Friday 23 February 2018

Airport lounge worker (40) claims she was 'humiliated' into cleaning toilets after employer found vodka in her handbag

Kristina Malinovska pictured leaving Davitt House following her appearance at an employment appeal.
Kristina Malinovska pictured leaving Davitt House following her appearance at an employment appeal.
Allison Bray

Allison Bray

A Latvian woman who worked for more than a decade at Aer Lingus’ VIP lounge at Dublin Airport claimed she was “humiliated” into cleaning toilets in the food court after her employer discovered a bottle of vodka in her handbag during a routine search.

Claiming her employer made her out to be “a drunk and a thief” Kristina Malinovska, (40), from Dublin is suing her former employer, One Complete Solution Ltd., trading as Outsourced Client Solutions (OCS), for constructive dismissal.

During a hearing at the Employment Appeals Tribunal (EAT) this morning, Ms Malinovska, (40), from Dublin, broke down in tears as she described how she worked without incident as a lounge assistant and waitress at Aer Lingus’ Gold Circle lounge at the Dublin Airport for 15 years.

The lounge, which provides elite Gold Circle Club members with a free bar and snacks while awaiting their flights,  is run by OCS which is also contracted by the Dublin Airport Authority (DAA) to manage the DAA’s business lounges as well provide cleaning and pest control services.

Ms Malinovska told the tribunal that she had an unblemished work record and reported for her 1pm to 9:30pm shift for work as usual on January 27, 2015 when a duty manager asked for permission to check her handbag as part of a routine search of staff belongings.

The manager found a 250ml plastic bottle – just slightly larger than a ‘naggin’  - containing a clear liquid which turned out to be vodka.

Ms Malinovska said she was told to leave the premises immediately and was summoned to an investigation into the matter the following day in which she denied taking the vodka from the bar or consuming it at work.

“I didn’t think I did anything wrong,” she told the tribunal.

She explained that she bought the vodka  to drink with a friend after work because she wouldn’t be able to make it to an off-license before it closed when her shift ended. She said she transferred the vodka into a plastic bottle due to security checks at the airport.

She received a letter from OSC on February 19, 2015 stating that the subsequent investigation into the matter found nothing untoward and there was no sanction forthcoming against her, other than a request not to bring “large quantities of alcohol to work”, the tribunal heard.

However, she was subsequently told she would not be working in the lounge again and her new job would be cleaning out toilets and the general food court area in the airport despite claiming that she was “promised I would never be moved.”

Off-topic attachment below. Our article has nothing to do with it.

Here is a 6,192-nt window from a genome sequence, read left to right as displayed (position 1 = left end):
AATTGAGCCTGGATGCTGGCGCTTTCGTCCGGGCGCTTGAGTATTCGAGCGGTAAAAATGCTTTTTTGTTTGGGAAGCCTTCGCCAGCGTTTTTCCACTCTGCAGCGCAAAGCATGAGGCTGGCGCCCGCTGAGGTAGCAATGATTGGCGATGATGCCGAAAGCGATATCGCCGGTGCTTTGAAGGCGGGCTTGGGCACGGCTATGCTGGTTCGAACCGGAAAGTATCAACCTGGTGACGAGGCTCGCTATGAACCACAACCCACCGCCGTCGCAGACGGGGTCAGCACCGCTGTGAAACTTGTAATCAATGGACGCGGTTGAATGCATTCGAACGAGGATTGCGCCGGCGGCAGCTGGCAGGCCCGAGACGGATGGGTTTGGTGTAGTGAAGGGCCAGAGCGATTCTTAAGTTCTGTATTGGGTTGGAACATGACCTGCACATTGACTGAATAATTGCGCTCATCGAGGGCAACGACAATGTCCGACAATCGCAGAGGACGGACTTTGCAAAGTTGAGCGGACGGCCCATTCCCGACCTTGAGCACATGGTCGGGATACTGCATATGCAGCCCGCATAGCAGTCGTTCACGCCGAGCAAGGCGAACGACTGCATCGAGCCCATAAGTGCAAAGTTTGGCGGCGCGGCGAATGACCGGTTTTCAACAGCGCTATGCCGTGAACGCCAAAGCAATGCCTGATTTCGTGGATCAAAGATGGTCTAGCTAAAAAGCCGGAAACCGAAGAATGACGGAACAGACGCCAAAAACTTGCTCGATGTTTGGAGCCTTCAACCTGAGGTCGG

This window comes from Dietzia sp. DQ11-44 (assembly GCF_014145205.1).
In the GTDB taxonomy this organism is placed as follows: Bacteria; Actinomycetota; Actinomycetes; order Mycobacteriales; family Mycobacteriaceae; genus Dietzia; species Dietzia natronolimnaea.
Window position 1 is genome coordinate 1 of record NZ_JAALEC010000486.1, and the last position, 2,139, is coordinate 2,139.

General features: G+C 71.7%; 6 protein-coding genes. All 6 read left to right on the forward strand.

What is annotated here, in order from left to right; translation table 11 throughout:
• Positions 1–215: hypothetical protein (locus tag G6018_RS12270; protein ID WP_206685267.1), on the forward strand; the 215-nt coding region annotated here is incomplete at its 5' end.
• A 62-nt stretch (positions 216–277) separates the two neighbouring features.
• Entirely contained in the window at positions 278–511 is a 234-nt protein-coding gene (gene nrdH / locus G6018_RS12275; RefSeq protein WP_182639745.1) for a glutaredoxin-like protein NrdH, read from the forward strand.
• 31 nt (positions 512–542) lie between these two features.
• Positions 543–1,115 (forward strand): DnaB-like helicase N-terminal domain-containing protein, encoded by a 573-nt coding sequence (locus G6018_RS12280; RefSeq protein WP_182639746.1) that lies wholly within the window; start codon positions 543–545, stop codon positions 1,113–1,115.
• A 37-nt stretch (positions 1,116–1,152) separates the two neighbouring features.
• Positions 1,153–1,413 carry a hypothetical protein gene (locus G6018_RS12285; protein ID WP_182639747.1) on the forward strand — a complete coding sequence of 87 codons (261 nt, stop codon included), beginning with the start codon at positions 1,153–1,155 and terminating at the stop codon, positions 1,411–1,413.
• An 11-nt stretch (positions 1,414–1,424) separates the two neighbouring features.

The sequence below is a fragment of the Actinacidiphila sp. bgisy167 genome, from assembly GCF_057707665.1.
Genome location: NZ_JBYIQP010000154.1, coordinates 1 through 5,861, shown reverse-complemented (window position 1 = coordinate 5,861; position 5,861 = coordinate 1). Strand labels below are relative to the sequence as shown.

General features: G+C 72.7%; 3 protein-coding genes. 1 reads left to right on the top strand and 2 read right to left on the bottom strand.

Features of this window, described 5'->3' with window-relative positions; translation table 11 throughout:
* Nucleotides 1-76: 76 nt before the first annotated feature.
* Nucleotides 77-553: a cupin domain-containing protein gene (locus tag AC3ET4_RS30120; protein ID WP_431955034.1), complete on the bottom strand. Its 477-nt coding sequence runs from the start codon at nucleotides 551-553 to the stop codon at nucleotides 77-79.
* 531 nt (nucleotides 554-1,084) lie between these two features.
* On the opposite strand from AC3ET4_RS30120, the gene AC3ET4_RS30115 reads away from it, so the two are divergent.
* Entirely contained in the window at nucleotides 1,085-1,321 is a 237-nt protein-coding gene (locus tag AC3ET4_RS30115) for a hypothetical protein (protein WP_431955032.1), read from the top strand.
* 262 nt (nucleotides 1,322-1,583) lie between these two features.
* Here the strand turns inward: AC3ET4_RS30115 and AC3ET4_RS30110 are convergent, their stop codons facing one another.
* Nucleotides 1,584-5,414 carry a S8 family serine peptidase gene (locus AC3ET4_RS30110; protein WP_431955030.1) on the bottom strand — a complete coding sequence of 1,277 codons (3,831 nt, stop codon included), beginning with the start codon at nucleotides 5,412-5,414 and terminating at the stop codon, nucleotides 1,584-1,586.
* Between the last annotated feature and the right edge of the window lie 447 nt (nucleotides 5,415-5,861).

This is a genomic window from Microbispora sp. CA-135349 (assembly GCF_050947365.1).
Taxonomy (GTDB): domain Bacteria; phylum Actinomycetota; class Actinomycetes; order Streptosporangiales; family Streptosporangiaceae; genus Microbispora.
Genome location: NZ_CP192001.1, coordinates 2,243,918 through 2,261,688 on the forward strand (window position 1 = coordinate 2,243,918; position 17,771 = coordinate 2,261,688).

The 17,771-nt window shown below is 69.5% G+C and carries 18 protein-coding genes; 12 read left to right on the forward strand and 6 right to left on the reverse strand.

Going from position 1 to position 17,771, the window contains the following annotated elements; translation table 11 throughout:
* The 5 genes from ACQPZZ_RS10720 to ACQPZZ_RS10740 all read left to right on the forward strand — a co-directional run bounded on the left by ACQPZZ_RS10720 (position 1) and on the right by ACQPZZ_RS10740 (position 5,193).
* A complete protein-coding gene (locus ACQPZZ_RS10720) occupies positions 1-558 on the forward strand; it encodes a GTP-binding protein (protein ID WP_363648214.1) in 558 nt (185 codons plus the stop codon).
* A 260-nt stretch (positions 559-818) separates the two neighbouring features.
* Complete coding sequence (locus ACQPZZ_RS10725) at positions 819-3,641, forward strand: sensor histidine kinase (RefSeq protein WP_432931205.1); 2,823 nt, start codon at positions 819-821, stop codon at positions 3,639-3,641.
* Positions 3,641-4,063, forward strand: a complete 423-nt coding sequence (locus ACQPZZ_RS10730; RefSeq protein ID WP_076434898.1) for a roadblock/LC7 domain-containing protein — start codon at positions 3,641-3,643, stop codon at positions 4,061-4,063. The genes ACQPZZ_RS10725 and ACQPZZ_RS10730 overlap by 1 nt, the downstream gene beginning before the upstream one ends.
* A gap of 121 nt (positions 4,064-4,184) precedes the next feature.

Ms Malinovska subsequently quit her job, which pays around €20,000 a year, because she felt humiliated by what she believed was a demotion. However she also made four written requests to Aer Lingus – which contracted OSC – to reinstate her, the tribunal heard.

“Do you not accept that these circumstances were extraordinarily humiliating where’s she’s being held as a drunk and a thief?” Ms Malinovska’s solicitor asked Michael Leavy, OSC’s former operations manager.

Mr Leavy, denied Ms Malinovska was suspected of drinking on the job or stealing liquor and gave the reason for her sudden change in job functions as “a demand by operations to cover that position right away.”

“Are you saying it was just a coincidence she was asked to move after 15 years in the same job?” asked tribunal member Frank Keoghan.

“Why do you pick her?”

Mr Leavy responded that “we needed people to cover the position” right away and she was available.

Earlier, IBEC representative Tiernan Doherty, representing OCS, told the tribunal that Ms Malinovska’s official job description was that of a cleaner and not a waitress, noting the Gold Circle lounge is a self-service operation.

He also told the tribunal that she agreed to the company’s terms and conditions of employment which includes a clause that employee’s job functions and locations can change.

Ms Malinovska is seeking reinstatement in her former job in the lounge as well as compensation for lost wages.

The tribunal adjourned to consider its decision.

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